WPIAL's Top 10 football champions of all time
To recognize 100 years of WPIAL football championships, the Tribune-Review selected what it and many within the Western Pennsylvania high school sports community regard as 10 title-winning teams that could lay claim to being tabbed the best of all time.
From 1914 Wilkinsburg to 2013's four champs, the Trib staff put all options in play.
Many merited consideration. These 10 made the cut.
Join the debate or offer your own alternatives to our Top 10 teams at Kevin Gorman's iPreps blog — blog.triblive.com/ipreps/
Donora High School put together quite a run in the mid 1940s. The 1944 squad, led by quarterback Arnold Galiffa, went 9-0 and defeated Ellwood City, 13-0, in the Class AA finals.
But the 1945 team, which was quarterbacked by Lou ‘Bimbo' Cecconi, was voted the best ever in the WPIAL by a group of legendary coaches, historians and sports writers. The 1945 Dragons rolled over New Kensington, 38-6, in the title game at a rainy St. Vincent College in Latrobe.
“I actually thought the 1944 team was better than the 1945 team,” said Cecconi, who was a reverse back on the 1944 team. “It was bigger and stronger. We kind of rode their coattails the next season.
“Other people say different. We were good. We returned only two starters — Deacon Dan Towler and Roscoe Ross — from the 1944 team.”
Donora averaged 28.8 points per game, and the starting defense didn't allow a point all season.
“Altoona scored a defensive touchdown when a player swiped the ball from Towler's arms in the end zone,” Cecconi said. “We beat them 36-7. In the championship game, it rained so much than our coach sent us to the locker room early to clean up because we had a big lead and New Kensington scored on the reserves.”
With a backfield of Towler, who played for the Los Angeles Rams, and Ross, Donora was able to control games with its running game.
Jim Russell coached Donora. The other top players were Ernest Ross at center, Rudy Andabaker and Tom Buchak at guards, Karl Pell and Ed Duda at tackles and Andy Lelik and Bill Samer at ends. Francis DeFelicis joined Cecconi, Towler and Ross in the backfield.
“What was nice about that group, almost everyone went on to college and were successful in life,” Cecconi said.
1947 NEW KENSINGTON
New Kensington High School, popularly known as Ken High, won the 1946 WPIAL title, and many of the same team members were back for more the following season.
Besides defending their WPIAL title, the Red Raiders experienced the first season of the new Memorial Stadium, named for the community's World War II veterans.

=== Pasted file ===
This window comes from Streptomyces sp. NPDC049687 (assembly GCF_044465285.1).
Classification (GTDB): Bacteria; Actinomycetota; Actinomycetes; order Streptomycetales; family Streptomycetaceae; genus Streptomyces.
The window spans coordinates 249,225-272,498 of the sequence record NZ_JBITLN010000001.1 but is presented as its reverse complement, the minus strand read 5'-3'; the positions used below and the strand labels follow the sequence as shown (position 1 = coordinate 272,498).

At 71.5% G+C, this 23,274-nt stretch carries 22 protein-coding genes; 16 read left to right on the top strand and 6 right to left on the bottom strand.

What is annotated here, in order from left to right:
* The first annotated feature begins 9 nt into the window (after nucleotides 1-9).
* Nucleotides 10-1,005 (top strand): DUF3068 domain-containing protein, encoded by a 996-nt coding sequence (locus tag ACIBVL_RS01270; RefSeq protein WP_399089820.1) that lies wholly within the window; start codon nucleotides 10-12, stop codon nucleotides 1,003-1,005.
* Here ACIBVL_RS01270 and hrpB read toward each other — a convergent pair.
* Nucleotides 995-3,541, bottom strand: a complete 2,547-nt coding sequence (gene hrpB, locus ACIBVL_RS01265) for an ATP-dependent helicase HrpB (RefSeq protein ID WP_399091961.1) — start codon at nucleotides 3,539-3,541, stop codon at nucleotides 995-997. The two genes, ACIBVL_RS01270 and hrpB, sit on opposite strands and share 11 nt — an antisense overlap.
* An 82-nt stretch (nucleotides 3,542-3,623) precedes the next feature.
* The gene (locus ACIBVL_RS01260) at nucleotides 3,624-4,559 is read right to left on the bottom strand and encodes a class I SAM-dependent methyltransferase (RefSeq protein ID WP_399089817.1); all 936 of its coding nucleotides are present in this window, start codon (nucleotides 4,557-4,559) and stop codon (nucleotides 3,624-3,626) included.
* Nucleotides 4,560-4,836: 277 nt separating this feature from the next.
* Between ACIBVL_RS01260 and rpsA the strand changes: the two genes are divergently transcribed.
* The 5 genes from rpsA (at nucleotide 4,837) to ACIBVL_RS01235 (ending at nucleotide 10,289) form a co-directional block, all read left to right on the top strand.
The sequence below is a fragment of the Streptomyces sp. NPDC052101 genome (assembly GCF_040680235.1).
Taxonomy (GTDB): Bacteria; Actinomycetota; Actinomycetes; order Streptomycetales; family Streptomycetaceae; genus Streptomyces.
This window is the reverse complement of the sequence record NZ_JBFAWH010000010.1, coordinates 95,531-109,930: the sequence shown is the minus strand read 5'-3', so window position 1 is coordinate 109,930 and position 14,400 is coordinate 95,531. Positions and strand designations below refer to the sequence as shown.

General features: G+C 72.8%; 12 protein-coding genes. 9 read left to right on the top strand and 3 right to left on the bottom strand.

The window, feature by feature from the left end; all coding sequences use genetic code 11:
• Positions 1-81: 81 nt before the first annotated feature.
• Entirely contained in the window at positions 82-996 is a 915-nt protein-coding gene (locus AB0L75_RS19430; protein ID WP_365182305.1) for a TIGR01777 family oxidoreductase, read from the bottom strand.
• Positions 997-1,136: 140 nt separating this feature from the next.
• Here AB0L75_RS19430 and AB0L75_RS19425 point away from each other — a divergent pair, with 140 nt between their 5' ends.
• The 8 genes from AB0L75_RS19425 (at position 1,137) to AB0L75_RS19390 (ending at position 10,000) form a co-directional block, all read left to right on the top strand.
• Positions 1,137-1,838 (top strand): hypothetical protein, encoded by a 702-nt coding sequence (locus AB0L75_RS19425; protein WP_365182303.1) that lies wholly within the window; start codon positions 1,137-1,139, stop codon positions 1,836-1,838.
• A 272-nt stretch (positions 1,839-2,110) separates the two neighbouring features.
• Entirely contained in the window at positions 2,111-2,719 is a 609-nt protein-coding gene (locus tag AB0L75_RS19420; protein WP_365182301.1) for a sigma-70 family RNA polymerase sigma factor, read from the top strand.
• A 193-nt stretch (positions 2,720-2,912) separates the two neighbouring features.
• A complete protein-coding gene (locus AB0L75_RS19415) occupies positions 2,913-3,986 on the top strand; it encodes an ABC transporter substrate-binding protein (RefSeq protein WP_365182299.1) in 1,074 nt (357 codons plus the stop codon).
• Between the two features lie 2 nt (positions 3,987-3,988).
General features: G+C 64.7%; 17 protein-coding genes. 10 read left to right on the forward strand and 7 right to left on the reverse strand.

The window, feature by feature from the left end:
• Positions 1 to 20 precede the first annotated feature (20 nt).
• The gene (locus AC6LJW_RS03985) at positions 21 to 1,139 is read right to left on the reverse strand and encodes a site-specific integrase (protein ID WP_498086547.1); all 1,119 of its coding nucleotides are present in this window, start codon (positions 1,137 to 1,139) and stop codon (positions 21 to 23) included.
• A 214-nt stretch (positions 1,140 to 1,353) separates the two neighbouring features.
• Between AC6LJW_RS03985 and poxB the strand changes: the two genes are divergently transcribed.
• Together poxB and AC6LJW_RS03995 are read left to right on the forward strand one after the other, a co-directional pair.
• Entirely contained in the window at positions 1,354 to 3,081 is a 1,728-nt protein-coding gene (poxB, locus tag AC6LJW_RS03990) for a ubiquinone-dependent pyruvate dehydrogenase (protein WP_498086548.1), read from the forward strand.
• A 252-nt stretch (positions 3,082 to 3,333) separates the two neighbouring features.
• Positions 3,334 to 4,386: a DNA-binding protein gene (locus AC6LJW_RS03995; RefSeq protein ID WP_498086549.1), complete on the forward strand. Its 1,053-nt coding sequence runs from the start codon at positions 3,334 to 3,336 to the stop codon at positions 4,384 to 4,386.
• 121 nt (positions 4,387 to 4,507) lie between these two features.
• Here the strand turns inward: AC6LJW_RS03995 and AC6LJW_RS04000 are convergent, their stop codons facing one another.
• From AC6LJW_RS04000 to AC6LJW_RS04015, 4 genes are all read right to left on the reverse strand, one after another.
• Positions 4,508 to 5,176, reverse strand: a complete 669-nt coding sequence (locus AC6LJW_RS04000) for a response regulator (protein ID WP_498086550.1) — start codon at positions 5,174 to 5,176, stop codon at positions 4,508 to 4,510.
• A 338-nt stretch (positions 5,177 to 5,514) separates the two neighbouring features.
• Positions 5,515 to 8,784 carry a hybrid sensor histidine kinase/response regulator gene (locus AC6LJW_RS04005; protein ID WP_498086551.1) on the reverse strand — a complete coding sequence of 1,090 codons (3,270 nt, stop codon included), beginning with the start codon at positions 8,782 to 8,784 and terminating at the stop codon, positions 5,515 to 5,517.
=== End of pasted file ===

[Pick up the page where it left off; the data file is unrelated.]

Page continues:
Ken High won the stadium debut against Central Catholic and rolled through the regular season.
“We won it in '46, but I thought the '47 team was more cohesive,” said George “Cub” France, the team's quarterback. “It was a great time. People were coming home from the war and we had incredible crowds like 17,000 against Vandergrift, 15,000 something against Har-Brack.”
One reason the team came together might well have been an incident after the 1946 campaign.
Miami's Peanut Bowl brought together the nation's best high school teams. Ken High was invited, but was told black players Willie Thrower and Flint Green had to stay back because of the Jim Crow laws in effect at the time. The Red Raiders said either the whole team goes or nobody goes — and they stayed home.
In the 1947 title game at Forbes Field, Ken High was pitted against cross-river rival Har-Brack, whom it did not play in the regular season, and posted an impressive 28-0 victory.
France, Thrower and six other teammates were recruited by Michigan State, with many a part of the Spartans 1952 national championship team.
Thrower would go on to become the first black quarterback in the Big Ten and the first in the NFL with the Bears in 1953.
Following five straight WPIAL titles, the Braddock Tigers were looking for an unprecedented sixth in a row.
But the community's concern focused a few blocks from the high school to the steel mill.
On July 15, 1959, the largest strike in American history began, and the four-month steelworkers walkout decimated the economy of Braddock and other Western Pennsylvania steel towns.
All the folks had was the Braddock Tigers, and they didn't disappoint, stampeding through the regular season and keeping the unbeaten streak in tact that would reach 56 games.
“We had lost our quarterback for three years, Mark Rutkosky, but we put in John Jacobs, and he did a fine job,” said Braddock coach Chuck Klausing, now living in Indiana, Pa.
When Braddock set the national unbeaten mark of 52 in a row, Sports Illustrated came to town to do a story on the hometown heroes.
Braddock had to get past similarly undefeated and rival North Braddock Scott to get into the WPIAL title game. Before 10,000 fans who crammed into Scott Stadium, the Tigers won in the last 37 seconds, 15-12.
Braddock then knocked off Waynesburg, 25-7, in the WPIAL title game at Washington High field.
“When I started at Braddock in 1953, we had maybe three black kids on the team and by ‘59, about half the team was black,” Klausing said. “We proved that blacks and whites could play together. In my 46 years of coaching, that includes college, it is the accomplishment I'm most proud of.”
1960 Beaver Falls
Years before there was a “Broadway Joe,” Western Pennsylvania had “Beaver Falls Joe.”
Just without the nickname, yet.
As a senior in 1960, quarterback Joe Namath led Beaver Falls to a WPIAL Class AA title with a team that outscored opponents 305-63. The future national champion, Pro Football Hall of Famer and Super Bowl winner completed 85 of 164 passes for 1,561 yards and 12 touchdowns in a season when few high school teams threw that much. Namath also ran for six scores.
“He was a terrific quarterback,” said former WPIAL executive director Charles “Ace” Heberling, who was an official for one of Namath's high school games. “He had the quality to become what he did. Guys like that stand out.”